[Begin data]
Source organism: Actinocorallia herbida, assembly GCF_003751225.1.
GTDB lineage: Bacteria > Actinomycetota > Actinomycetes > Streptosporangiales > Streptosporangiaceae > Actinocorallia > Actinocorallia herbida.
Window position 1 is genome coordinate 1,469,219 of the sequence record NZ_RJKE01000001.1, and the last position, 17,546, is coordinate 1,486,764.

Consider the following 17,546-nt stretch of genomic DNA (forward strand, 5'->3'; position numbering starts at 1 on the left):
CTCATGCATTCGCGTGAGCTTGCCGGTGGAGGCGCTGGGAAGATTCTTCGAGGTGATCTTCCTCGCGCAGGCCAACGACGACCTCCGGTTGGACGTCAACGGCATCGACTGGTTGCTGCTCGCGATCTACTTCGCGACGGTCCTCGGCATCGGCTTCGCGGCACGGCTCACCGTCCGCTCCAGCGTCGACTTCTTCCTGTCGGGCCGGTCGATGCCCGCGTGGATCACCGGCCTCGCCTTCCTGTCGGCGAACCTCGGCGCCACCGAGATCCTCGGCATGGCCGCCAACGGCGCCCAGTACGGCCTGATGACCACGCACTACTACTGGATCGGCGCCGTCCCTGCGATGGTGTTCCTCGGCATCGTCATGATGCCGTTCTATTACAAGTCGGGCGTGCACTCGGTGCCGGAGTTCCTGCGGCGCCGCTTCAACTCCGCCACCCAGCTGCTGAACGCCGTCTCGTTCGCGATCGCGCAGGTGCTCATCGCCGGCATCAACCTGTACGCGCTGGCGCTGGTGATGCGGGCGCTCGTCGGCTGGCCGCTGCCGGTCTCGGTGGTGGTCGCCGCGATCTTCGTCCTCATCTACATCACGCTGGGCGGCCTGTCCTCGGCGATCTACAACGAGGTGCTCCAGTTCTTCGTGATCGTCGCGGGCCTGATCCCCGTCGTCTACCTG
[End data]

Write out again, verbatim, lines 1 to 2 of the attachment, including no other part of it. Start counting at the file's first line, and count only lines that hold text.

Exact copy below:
Source organism: Actinocorallia herbida, assembly GCF_003751225.1.
GTDB lineage: Bacteria > Actinomycetota > Actinomycetes > Streptosporangiales > Streptosporangiaceae > Actinocorallia > Actinocorallia herbida.